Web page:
Engage in and experience events, rather than judging them.
When you indulge in judging the events and interactions of your life, your mind becomes a tempest of critical thoughts. Evaluations replace awareness and judgments lead to distance and dissatisfaction.
Choose to approach life with openness and curiosity rather than judgments, and to participate fully in each present moment experience. You’ll find you get more enjoyment, feel more connected and have greater peace of mind.
This is good, that’s bad, she’s right, he’s wrong, that’s okay, this is not okay. How often during your day do you have some sort of judgment going on in your head? How many of the events and experiences of your life do you only half-attend to, because you’re so busy critiquing, evaluating and categorizing them in you mind?
Early Training in Judgment
I still at times drop back into the old habit of judging the activities of my life rather than engaging with and experiencing them. How about you?
Most of us were well trained from a very early age to judge and evaluate. Practically from the time we were born, we heard things like, “What a good girl/boy.” or “You did a good job!” or “Bad boy/girl, why did you do that?”
You likely began to think of yourself and all of your activities in terms of being good/bad, right/wrong and so forth. And you likely quickly learned to judge the words, behaviors and performance of other people and things. “She’s naughty.” “He’s doing it wrong.” “This ice cream is good!” “These peas are awful…”
Are You a PJP?
So, like me you probably also grew up to become a PJP. A Perpetually Judgmental Person.” “I love her.” “I hate him.” “She’s such a bitch.” “He’s a good guy.” “I can’t stand that.” “How can she dress so hideously?” “He’s such a jerk.” “Isn’t that crappy?”
On and on it goes throughout our lives. Not only do we judge others continually, we fret and worry about the judgments others have about us! Our minds run at high speed, assessing ourselves and others, doing mental check lists, weighing the data and determining whether things are okay or not okay.
That means constantly referencing the past for benchmarks and criteria by which to judge. It means continually projecting oneself out into the future to imagine what might happen or what might be needed. The perpetual judgment game requires a tremendous amount of attention and energy that can alternately be spent experiencing and enjoying life more fully!
Give Up Judgment as a Way of Being
For me, it got to be exhausting! I was stressed and anxious much of the time. Until I began to understand that there was another way to be – that I actually had a choice whether to continue through life as a PJP or not!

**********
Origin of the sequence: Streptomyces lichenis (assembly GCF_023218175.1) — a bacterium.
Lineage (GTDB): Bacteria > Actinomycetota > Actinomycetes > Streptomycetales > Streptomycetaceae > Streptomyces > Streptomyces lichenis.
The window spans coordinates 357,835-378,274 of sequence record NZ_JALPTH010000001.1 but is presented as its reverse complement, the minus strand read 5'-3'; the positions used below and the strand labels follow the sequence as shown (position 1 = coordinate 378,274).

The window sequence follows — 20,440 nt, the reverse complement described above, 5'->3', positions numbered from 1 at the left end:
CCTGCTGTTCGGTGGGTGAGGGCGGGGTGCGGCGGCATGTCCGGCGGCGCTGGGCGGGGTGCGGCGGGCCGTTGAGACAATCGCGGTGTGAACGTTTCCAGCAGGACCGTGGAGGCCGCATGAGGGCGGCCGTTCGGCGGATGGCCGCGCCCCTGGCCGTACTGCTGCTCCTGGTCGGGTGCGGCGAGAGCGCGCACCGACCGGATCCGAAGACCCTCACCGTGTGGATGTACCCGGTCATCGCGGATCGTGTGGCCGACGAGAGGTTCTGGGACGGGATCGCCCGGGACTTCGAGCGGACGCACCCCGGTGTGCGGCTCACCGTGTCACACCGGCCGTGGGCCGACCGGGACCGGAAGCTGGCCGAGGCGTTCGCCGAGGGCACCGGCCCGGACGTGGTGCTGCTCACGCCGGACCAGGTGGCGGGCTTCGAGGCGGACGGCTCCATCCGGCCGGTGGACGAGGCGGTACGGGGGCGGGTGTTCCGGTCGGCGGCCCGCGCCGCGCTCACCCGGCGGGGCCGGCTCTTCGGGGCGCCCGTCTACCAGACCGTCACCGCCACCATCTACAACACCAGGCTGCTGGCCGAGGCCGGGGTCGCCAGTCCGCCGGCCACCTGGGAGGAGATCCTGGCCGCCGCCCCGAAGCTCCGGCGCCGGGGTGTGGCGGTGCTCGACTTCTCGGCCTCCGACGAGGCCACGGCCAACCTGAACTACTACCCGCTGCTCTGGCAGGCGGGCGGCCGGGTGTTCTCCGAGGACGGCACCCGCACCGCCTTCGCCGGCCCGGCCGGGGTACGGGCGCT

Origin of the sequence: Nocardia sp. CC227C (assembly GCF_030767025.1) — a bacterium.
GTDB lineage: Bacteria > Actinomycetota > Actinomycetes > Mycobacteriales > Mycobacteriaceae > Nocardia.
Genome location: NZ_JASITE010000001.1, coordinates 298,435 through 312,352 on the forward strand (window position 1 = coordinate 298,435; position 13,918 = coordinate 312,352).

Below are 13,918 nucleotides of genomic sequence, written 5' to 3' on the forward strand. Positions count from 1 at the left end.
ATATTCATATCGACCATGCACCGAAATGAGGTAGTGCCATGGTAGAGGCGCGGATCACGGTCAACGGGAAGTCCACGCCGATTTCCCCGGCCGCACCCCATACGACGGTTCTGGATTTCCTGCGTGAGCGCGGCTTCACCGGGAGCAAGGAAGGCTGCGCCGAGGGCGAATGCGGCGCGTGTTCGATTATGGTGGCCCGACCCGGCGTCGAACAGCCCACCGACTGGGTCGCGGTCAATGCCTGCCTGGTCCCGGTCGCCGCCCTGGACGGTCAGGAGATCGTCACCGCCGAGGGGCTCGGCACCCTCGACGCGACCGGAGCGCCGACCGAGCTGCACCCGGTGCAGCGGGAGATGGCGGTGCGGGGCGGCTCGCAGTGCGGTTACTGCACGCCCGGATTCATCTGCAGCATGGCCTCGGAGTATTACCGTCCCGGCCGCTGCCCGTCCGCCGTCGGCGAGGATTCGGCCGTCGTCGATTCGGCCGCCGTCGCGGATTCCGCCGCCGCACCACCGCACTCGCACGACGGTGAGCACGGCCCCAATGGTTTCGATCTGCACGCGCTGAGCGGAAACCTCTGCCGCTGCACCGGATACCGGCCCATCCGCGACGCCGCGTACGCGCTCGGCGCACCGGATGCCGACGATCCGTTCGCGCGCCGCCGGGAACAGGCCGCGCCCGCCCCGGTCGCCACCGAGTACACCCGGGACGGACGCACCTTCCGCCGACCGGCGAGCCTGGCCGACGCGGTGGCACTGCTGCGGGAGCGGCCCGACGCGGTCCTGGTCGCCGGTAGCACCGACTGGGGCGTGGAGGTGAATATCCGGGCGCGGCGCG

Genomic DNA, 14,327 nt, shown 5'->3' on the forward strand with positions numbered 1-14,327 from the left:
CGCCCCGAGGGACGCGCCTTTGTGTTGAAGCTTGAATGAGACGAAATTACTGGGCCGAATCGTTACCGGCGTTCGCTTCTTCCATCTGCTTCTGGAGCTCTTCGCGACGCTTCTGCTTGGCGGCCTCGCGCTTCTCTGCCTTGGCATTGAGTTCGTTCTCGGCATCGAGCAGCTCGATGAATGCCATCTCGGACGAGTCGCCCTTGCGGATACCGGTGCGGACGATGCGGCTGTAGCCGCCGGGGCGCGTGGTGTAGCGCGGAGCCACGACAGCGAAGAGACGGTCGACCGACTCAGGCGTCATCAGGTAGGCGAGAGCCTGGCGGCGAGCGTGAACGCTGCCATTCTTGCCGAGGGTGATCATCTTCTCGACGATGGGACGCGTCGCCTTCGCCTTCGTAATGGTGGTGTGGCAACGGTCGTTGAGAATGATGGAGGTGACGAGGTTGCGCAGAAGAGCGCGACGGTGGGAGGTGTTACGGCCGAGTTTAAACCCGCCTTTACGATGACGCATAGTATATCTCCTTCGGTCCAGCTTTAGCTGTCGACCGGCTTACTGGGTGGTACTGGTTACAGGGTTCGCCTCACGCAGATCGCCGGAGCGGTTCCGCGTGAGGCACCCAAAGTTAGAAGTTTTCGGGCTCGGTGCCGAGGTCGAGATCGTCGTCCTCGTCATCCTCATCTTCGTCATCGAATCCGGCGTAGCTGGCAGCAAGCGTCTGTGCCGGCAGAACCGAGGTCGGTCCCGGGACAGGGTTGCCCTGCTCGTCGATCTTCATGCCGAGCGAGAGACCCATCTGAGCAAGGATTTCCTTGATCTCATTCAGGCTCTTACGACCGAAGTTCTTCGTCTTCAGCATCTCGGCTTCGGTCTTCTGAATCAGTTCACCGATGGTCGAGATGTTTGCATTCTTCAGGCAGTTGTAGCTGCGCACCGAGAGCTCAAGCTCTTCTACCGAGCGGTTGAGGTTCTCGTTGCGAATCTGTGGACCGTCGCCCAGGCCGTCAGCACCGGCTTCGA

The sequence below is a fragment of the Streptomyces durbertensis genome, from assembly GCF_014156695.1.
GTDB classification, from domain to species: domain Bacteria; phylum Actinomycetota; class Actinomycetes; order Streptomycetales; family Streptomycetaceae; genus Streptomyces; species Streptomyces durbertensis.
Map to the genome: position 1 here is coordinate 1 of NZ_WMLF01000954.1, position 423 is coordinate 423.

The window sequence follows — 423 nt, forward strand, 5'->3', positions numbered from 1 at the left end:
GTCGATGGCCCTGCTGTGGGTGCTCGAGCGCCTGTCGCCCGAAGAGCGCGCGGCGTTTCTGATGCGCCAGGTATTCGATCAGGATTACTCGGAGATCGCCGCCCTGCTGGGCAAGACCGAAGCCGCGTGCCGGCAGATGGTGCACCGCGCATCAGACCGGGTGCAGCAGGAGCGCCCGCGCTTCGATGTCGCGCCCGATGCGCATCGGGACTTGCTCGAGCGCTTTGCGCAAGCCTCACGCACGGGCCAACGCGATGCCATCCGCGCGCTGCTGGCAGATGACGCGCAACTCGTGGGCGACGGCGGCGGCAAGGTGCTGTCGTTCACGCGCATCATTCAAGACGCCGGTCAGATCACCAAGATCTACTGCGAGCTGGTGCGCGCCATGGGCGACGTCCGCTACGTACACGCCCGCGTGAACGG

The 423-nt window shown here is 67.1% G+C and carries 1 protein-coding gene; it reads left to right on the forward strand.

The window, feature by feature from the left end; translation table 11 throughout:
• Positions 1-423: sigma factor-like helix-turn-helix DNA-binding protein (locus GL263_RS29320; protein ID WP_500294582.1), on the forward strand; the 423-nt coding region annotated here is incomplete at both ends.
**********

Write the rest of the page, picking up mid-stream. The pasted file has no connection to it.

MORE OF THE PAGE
The alternative to evaluating is to be fully present to whatever you’re doing in the moment. To be engaged with the people and activities at hand, without needing to make any meanings – positive or negative – about what’s going on.
When you participate in life with your awareness in the present moment, there’s no space for the mental activity of judgment and critique. When you choose to give your attention completely to whatever person, conversation or activity you’re involved with, you will experience less stress and anxiety, which translates directly to greater enjoyment and peace of mind.
What You Can Do
Awareness is the key to peace of mind. Breaking out of old unconscious habits and patterns of thought and judgment requires that you observe and become aware of what your mind is doing.
- Start each day with a conscious intention to be less in judgment and more fully present with the activities of your life.
- If you notice that you’ve slipped into an old pattern of assessing or judging yourself, others and the situations you’re in, stop. Then mentally step back letting the critical voice in your head go silent as you do.
- Take a deep breath and bring your awareness onto your body. Your breath and body are always in the present moment, so they can serve as an anchor for you to return to at any time.
- Consciously turn your attention to the activity at hand, and choose to immerse yourself in it completely.
- If you find yourself beginning to disengage and to mentally critique or comment on what’s happening, just stop once again. Breathe, pull your awareness back into the present and re-engage in the moment.
I’m happy to share that I’m not longer a PJP, rather an OJP (Occasionally Judgmental Person). For me, it required a process of re-training to be more present, more of the time. I’m not perfect at it (which is in itself an evaluation). But I am much more aware and able to more easily set aside the tendency to judge so that I return to the moment, where Peace of Mind exists!
Give It a Try!
So now give it a try yourself. Take on the project of retraining yourself to shift from PJP to OJP.
One more thing, there’s no need to make yourself right or wrong for how you do. Just participate fully and have fun with the process!
Thanks for reading,
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